from your purpose. On the other hand, discussing some non-focal achievements might be

helpful in presenting yourself as well-rounded and interesting.

7. Use an appropriate voice, style, format, etc. Some professional bios sound better when they’re

written in third person, while others need the familiarity and closeness of a first-person voice.

You also need to choose between more formal writing and more familiar. Will you use

contractions at times or never use them? Will you use longer, more “sophisticated” vernacular

or just basic words? Refrain from just listing your activities or achievements in chronological

order. Instead, discuss them in an order and manner that makes sense for your purposes and

audiences. When discussing your accomplishments, include explanations and specifics

(numbers if possible). Be bold, but remain humble. You want to come across as genuine,

believable, and approachable. Vary the lengths of your sentences to give variety in the flow.

Also, break the bio into paragraphs if it’s lengthy.

8. Provide an opportunity for others to connect with you. Whether you have written your bio in

third or first person, you can always include information that will make it easier for people to

ask you questions, contact you for work issues, or otherwise connect with you. This could be

done using phrases such as “she can be found on Twitter at @…,” “connect with me by leaving

a comment on my Instagram account,” etc. Always consider your audience, their media

choices, and the level of familiarity that you want to establish.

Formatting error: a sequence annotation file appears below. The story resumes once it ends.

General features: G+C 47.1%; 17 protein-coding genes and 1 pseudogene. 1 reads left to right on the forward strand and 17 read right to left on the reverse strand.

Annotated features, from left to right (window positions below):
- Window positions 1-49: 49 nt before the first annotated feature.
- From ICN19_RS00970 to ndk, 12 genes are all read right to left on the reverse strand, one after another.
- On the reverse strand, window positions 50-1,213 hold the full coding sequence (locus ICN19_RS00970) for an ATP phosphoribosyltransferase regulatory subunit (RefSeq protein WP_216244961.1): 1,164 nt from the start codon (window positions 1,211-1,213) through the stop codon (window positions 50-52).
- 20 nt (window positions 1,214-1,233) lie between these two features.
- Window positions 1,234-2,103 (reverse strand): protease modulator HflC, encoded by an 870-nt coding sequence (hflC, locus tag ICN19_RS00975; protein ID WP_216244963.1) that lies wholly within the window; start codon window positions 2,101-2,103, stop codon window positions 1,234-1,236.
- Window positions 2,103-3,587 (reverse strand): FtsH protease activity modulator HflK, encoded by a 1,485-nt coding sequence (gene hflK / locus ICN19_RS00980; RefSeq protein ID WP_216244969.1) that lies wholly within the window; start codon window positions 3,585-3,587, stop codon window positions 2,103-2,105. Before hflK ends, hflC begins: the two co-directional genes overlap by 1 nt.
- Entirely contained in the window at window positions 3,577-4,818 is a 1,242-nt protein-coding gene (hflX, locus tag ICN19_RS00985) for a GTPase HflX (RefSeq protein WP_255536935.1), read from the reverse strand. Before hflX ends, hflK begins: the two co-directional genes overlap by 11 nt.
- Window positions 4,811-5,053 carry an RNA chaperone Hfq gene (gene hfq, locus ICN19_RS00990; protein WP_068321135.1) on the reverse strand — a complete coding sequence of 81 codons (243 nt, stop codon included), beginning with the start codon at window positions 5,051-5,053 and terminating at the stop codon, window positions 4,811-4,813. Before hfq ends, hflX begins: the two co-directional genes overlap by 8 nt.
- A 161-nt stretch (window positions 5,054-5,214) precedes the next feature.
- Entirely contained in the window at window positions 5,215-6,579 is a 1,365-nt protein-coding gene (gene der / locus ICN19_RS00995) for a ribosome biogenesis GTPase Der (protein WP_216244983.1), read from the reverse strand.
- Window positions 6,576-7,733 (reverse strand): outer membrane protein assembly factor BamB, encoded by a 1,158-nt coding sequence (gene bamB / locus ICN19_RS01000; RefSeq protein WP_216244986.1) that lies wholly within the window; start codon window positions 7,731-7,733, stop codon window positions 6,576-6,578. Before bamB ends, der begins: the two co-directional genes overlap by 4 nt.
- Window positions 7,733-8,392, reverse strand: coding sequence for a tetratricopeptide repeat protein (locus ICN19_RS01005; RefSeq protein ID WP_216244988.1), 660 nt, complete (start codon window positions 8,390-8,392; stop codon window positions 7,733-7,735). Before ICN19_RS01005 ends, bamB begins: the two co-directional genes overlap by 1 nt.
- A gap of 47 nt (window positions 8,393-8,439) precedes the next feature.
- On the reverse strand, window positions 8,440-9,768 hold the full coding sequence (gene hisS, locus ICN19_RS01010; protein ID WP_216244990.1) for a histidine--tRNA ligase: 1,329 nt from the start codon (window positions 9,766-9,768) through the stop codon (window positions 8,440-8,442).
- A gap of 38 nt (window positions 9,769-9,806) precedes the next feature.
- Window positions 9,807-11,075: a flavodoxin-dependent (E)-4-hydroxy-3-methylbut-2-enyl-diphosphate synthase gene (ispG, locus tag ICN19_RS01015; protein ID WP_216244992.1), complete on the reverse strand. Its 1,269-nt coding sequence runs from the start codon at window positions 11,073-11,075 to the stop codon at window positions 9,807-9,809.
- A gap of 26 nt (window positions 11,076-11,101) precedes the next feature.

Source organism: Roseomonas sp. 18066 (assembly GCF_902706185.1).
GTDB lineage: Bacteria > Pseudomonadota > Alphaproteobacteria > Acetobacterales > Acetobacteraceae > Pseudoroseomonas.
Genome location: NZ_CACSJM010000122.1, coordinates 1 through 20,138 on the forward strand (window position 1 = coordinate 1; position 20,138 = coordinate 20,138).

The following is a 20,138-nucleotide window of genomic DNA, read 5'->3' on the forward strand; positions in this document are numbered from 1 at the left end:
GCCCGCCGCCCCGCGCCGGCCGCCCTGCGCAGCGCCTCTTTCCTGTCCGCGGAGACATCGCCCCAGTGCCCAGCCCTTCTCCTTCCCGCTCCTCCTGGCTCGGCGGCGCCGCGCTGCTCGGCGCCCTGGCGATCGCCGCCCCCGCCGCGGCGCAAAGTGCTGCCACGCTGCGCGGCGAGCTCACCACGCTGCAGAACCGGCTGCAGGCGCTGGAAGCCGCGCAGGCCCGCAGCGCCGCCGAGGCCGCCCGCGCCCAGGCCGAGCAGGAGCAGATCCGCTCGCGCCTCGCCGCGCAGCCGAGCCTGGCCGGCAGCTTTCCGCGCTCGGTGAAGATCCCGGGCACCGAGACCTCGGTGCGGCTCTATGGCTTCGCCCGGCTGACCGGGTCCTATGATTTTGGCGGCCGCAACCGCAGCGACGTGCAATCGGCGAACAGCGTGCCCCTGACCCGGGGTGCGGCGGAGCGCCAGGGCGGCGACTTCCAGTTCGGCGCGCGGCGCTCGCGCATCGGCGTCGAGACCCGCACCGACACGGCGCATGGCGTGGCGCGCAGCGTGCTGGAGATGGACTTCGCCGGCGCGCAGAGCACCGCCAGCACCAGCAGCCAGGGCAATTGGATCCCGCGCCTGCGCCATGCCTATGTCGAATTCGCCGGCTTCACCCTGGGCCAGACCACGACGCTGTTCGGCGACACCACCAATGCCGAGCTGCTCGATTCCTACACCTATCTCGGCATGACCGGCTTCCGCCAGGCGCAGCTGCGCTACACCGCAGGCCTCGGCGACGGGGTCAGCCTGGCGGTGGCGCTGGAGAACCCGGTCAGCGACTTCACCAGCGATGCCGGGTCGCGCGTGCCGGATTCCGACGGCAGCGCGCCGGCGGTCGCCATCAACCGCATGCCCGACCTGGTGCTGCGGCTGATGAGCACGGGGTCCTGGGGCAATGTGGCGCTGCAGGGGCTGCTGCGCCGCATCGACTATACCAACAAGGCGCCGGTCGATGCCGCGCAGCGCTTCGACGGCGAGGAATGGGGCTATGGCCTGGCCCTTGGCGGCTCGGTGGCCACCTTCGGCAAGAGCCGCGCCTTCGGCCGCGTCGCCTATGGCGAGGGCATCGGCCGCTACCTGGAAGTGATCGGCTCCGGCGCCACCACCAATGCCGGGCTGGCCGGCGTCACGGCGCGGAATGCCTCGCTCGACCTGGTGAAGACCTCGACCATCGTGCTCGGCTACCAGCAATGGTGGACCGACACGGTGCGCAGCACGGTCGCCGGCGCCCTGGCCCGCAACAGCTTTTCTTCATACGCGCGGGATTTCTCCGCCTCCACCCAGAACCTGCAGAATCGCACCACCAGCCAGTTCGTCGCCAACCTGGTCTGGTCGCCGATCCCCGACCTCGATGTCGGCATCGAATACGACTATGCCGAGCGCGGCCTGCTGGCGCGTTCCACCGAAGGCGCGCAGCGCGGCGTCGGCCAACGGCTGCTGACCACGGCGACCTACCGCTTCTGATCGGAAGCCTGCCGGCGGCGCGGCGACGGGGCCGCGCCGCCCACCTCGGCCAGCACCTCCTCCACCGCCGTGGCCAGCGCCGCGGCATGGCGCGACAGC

9. Read the bio out loud and let others provide feedback. Before publishing or shipping the bio,

be sure to read it out loud to test the rhythm, check for repeating words (the same word coming

up too often in nearby sentences), and assess the overall flow. If at all possible, have a trusted,

critical person provide you with feedback. Ask that person to find at least three specific places

in the bio where you could make improvements. (This type of challenge will help to avoid the

“it looks great to me” type of response.) Make revisions accordingly.

10. Review and update your bio on a regular basis. Your real-life bio changes continually. You

have new experiences, learn new skills, and gain new achievements. Thus, your published bio

should change as well. Whether on LinkedIn, Twitter, YouTube, a website, or part of your

organization’s marketing collateral materials, you should ensure that your bio is always up-todate.

Assignment Instructions (Read and Follow Carefully)

Part One: Your Current Bio

1. Write a current professional bio that is between 450 and 500 words.

2. On a separate page, discuss the following regarding your current bio:

a. Describe your target audience(s) and what they want that you could provide.

b. Describe your communication purposes.

c. Outline at least three areas in your bio where you targeted your communication to fulfill

those communication purposes for your target audience(s).

d. Explain why you wrote your bio in the particular style or tone that you used.

3. Write an abbreviated version of your current bio that is between 140 and 150 words.

4. Write an even further abbreviated current bio version with a maximum of 50 words.

5. Write a 140-character (maximum including spaces) version of your current bio.

6. For each abbreviated version of your current bio, explain why you removed the information